One may remember the case of a society in Samsun, which managed to get a serious amount from EU. They have been equally successful to waste a huge percentage of it on dry animal food within a year, and began to ask for donations from volunteers again. This is a perfectly clear reflection of the above said vicious circle. This is the truth in which we all live yet refuse to accept. We refuse because we never want to leave a job funded by volunteers to its original assignee, the government. Sometimes I thought to myself that maybe we all are trying to soothe our feeding instinct by hiding behind that animal protection volunteer or animal protection society label.
While one has the opportunity to feed an animal, thus achieving psychological satisfaction, no one wants to spend money on printing a brochure, designing a poster, hiring a billboard or arranging a panel. One simply sees the wounded dog, the beaten-up horse or donkey, the cat with one leg crushed by a car in the streets. One spends thousands of dollars for these animals.
And one day those spent thousands of dollars lead to the slaughters in Bandırma, Antalya, Mamak, Kutludüğün, Marmaris, Bodrum or Didim. We especially emphasized this point in HAYTAP meetings in Istanbul and Ankara. We clearly stated that it is impossible for the volunteers to cover up for the wrongdoings of other people, even in a lifetime.
For instance, as HAYTAP, we held meetings with Istanbul Metropolitan Municipality recently. As a result, the government, which asked for payment even for a spaying or neutering operation, agreed to do it for free! More information on this will be available on our web site soon.
Societies and foundations must become ’organizations’ to pressure government by using brochures, posters, media and meetings to do their duties which they forgot, do not want to do or do reluctantly. Otherwise, even if one has millions of dollars one cannot make up for other people’s wrongdoings. One can never find enough money, nor time and effort for such a huge cover-up. This is what has been going on so far, and this is why the whole system collapsed.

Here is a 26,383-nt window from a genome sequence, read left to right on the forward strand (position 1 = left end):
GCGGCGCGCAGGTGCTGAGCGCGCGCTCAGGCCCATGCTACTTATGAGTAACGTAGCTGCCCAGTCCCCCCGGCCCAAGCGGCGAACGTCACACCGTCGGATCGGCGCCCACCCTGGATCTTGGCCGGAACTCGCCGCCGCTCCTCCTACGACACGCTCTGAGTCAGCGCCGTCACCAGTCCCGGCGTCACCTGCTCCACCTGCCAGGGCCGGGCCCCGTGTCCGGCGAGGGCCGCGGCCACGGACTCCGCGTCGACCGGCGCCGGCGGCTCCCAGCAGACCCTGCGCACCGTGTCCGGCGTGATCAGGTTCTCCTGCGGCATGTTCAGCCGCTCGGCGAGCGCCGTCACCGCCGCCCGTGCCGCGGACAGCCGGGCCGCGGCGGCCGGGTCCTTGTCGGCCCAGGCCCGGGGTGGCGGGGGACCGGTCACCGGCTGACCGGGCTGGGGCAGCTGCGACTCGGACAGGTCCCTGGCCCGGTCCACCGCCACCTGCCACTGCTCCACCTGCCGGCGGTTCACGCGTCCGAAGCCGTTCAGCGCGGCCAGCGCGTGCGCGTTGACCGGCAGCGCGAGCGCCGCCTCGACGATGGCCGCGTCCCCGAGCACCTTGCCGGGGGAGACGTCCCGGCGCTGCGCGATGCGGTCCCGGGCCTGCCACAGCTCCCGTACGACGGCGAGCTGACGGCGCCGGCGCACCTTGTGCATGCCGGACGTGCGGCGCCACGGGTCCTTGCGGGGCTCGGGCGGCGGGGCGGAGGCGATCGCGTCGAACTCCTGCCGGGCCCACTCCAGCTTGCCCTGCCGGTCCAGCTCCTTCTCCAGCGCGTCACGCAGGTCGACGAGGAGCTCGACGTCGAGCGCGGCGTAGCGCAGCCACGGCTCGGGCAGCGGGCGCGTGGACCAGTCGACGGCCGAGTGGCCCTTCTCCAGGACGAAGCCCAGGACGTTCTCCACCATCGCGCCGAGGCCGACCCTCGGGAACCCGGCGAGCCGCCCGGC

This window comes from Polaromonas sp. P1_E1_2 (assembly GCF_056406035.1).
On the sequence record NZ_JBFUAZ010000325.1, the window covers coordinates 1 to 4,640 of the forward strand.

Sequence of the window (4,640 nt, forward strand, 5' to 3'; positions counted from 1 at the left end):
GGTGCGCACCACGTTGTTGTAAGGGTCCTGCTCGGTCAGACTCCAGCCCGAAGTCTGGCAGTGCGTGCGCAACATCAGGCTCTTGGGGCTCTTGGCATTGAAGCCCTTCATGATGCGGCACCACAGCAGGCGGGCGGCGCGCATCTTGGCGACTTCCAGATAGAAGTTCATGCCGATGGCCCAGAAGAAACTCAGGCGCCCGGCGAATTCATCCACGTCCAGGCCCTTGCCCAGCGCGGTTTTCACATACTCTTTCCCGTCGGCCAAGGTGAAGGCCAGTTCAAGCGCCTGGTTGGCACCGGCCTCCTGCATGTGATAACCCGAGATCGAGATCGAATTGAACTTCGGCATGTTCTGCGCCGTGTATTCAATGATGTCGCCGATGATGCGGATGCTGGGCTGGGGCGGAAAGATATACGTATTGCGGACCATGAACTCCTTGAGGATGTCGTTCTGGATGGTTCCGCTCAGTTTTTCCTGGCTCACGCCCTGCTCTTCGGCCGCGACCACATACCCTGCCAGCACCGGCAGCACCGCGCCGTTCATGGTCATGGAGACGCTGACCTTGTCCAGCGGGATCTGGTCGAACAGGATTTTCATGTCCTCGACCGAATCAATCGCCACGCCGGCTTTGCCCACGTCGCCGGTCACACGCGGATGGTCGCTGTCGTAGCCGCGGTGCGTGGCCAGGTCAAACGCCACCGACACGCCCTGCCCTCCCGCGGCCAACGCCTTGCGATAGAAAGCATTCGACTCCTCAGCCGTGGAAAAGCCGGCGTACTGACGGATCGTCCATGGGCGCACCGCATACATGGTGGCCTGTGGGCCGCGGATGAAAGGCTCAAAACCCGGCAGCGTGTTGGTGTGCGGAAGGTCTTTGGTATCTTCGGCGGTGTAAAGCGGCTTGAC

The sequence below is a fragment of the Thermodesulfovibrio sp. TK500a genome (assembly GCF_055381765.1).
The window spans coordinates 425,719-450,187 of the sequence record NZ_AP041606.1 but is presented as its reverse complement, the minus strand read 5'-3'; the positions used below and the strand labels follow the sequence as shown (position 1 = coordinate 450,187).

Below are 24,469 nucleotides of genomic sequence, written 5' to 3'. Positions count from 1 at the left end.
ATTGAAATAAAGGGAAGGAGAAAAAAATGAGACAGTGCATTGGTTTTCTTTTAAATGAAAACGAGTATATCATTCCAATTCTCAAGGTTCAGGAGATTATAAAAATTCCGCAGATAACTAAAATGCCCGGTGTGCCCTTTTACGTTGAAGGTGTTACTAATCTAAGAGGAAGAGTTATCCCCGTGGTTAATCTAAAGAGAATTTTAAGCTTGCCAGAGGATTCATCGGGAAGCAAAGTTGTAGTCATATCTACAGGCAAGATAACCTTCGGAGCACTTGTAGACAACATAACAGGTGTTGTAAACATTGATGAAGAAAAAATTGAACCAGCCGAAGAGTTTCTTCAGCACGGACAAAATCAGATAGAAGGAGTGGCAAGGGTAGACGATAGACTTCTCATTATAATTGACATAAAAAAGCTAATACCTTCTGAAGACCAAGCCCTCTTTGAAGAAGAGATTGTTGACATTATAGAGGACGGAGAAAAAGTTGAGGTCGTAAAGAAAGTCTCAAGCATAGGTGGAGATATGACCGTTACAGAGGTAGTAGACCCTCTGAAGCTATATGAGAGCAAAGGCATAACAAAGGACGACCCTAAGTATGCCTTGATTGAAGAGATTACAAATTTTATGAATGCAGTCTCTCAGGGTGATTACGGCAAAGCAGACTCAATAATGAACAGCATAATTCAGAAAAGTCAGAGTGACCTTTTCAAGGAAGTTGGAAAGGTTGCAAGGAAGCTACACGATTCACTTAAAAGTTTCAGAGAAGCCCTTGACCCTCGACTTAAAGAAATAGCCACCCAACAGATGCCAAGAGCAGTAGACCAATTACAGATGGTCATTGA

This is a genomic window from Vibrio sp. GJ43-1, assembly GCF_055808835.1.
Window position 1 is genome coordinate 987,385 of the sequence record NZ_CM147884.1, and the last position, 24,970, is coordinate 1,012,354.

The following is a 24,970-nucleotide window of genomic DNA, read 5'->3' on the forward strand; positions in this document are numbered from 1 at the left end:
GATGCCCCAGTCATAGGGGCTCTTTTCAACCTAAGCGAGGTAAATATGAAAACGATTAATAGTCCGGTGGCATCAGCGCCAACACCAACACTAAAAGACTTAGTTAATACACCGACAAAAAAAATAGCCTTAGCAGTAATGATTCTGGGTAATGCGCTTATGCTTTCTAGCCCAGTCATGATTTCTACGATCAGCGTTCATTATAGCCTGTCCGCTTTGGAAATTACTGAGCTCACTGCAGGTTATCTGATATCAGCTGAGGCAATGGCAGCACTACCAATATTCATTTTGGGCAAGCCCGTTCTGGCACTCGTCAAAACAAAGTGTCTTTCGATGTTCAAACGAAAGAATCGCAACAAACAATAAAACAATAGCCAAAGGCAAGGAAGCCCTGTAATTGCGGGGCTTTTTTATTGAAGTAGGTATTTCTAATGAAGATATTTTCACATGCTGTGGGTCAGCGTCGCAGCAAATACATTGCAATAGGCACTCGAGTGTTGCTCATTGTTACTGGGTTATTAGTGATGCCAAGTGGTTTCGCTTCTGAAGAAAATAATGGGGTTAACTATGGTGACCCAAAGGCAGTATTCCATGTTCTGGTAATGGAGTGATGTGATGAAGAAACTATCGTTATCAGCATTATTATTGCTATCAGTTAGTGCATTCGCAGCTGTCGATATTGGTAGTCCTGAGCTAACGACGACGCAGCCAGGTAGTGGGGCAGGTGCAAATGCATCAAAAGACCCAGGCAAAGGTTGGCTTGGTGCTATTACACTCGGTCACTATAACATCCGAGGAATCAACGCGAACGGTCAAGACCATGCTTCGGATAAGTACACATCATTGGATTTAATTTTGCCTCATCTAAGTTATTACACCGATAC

There are a few good examples, though. Cities like Giresun, Adana and Eskişehir succeeded, though not exactly this way. Others who haven’t succeeded are simply NGOs who tried to play government while their money lasted, then began to ask for donations just to survive.
The philosophy behind the newly established HAYTAP is to follow a less traveled path along with the exemplary work set by Adana or Eskişehir, and grow across the nation. HAYTAP is training people this way. Because the old system has toppled down.
But Giresun collaborated with the government and succeeded, just like Adana, Eskişehir or Kadıköy. They did not become so flagrant since they did a good job. However, the ones who insistently try to do what government has to do will keep going under while being criticized by everyone because they are not delivering results.
From now on, animal rights should have a new vision unlike its old one, organizations must remind the government its duties that it does not want to do and thus act as a mechanism that helps government work, NOT as denouncement points.
Then there are those who does not like this new system. They act as agents to carry sensitive information, team up with the ones like them and attack those with the new vision, they hate teamwork, they dislike noisy acts like PR work or seminars, they keep focusing on individuals rather than plans or results and they tend to come up with unfeasible projects to block out this new approach.
All because they know that this new idea, new approach signals the end of the world they created, in short, the end of the beginning.
Attorney At Law
Chairman, Board of Directors of
HAYTAP Animal Rights Federation